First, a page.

ack in the depths of winter, it all seemed so simple. A mixture of surprise, delight and enormous relief greeted the announcement from the pharmaceutical collaboration, Pfizer-BioNTech, that the vaccine it was developing was more than 90 per cent effective against Covid-19, and could be widely available within weeks.
Pfizer-BioNTech – a joint US-German venture – had been pipped to the post by the US company, Moderna, which had announced a similar success a few days before. They were both swiftly followed by announcements from the link-up between Oxford University and the UK-Swedish company AstraZeneca (UK-Sweden), then by the venerable American concern, Johnson & Johnson. Similarly hopeful news was also to be heard out of Russia, after trials of its state-backed Sputnik V vaccine.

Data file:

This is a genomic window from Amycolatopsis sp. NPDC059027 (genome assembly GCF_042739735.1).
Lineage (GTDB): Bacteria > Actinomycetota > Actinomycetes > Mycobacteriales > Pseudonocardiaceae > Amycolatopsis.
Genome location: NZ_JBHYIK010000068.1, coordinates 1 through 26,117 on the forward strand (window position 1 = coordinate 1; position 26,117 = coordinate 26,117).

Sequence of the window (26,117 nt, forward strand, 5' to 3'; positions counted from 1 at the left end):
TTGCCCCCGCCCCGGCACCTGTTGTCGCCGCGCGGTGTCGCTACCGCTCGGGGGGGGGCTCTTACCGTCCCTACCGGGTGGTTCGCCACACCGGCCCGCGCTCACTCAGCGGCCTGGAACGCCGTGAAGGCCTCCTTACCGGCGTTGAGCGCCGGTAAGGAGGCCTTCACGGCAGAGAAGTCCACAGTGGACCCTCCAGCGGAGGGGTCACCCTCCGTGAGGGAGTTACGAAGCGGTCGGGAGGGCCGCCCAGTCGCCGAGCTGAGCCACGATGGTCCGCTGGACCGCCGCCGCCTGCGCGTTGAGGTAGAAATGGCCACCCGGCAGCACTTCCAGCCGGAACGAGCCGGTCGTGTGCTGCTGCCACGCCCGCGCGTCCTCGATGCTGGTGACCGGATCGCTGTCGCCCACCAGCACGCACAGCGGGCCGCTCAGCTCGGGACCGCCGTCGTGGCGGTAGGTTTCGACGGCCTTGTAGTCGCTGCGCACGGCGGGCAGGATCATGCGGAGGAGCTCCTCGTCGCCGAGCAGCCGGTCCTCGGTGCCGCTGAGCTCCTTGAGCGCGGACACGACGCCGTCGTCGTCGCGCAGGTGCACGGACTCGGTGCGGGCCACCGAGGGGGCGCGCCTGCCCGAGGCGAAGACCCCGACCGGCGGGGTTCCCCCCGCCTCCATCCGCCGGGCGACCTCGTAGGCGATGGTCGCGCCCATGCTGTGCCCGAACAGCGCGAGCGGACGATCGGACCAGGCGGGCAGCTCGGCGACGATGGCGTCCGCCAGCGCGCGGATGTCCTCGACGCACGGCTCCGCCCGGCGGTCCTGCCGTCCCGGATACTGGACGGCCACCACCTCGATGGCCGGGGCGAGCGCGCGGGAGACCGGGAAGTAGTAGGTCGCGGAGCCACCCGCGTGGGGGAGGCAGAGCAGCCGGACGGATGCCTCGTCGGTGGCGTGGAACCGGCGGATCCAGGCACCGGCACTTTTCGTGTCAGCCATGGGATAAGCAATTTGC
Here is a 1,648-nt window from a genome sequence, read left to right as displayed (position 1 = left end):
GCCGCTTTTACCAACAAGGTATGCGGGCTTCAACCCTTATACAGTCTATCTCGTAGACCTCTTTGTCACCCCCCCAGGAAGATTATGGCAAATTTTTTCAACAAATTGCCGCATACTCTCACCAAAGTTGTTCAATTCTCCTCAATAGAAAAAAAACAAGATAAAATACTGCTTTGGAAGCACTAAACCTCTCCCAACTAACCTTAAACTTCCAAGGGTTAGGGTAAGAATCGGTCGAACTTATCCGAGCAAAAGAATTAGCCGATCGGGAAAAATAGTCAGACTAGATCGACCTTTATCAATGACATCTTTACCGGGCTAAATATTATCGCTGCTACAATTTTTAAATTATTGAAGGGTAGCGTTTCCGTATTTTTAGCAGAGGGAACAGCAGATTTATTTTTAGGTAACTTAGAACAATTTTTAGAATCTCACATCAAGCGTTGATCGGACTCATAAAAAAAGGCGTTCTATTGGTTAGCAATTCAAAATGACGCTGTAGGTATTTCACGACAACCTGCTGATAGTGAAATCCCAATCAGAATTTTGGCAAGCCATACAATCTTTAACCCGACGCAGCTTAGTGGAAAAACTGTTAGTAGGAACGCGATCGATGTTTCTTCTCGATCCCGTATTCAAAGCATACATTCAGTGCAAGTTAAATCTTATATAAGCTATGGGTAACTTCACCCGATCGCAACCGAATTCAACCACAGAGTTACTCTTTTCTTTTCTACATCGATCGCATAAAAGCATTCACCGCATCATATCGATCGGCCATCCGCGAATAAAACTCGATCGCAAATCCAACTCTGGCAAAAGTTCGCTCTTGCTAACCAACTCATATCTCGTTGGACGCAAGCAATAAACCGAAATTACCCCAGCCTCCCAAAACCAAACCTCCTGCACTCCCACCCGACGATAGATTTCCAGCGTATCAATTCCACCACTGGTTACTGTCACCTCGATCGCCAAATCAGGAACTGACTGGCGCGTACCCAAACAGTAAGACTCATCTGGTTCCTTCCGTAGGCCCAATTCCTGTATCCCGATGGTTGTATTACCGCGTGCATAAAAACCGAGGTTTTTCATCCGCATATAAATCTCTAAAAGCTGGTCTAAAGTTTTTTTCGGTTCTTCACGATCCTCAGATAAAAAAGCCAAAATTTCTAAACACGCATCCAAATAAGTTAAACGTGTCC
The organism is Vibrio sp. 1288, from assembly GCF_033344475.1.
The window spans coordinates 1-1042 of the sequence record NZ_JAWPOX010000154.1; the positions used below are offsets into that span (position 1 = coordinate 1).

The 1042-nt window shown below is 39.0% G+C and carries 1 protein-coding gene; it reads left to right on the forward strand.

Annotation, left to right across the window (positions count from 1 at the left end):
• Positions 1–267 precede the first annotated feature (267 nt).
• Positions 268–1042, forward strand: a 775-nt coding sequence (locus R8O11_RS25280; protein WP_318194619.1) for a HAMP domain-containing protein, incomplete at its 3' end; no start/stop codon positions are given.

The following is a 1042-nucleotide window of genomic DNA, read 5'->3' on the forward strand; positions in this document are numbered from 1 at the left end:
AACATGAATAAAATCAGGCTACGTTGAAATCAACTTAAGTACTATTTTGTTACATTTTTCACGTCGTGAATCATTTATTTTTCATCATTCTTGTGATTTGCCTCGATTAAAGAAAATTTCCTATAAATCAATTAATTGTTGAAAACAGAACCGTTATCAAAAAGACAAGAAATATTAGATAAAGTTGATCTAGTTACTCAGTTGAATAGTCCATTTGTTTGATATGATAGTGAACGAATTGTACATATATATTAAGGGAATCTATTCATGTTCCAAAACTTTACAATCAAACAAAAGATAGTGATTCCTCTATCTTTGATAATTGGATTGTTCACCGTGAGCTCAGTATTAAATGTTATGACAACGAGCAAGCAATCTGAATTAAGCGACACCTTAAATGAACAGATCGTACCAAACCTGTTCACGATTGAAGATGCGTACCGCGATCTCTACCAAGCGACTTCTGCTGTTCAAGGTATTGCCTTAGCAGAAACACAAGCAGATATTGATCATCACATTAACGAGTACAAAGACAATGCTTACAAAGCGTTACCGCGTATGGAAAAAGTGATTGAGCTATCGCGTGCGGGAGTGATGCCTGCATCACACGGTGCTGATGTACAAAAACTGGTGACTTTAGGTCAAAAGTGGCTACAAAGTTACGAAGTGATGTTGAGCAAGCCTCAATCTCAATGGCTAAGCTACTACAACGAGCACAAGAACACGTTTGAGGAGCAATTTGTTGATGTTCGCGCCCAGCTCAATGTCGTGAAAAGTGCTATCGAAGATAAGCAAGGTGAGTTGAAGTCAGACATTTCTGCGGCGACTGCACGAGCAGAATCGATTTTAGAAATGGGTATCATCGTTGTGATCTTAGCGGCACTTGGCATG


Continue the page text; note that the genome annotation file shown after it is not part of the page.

All this sudden success had its own faces. The first belonged to a shyly smiling German couple of Turkish origin, Uğur Şahin and Özlem Türeci. It was their company, BioNTech, that had joined with Pfizer to develop the first Covid vaccine that came to market. They were dubbed “the Dreamteam” by some for putting Germany’s Turkish minority on the national and international map in the best of ways and embodying the achievements of an ethnic group in Germany not always associated with success.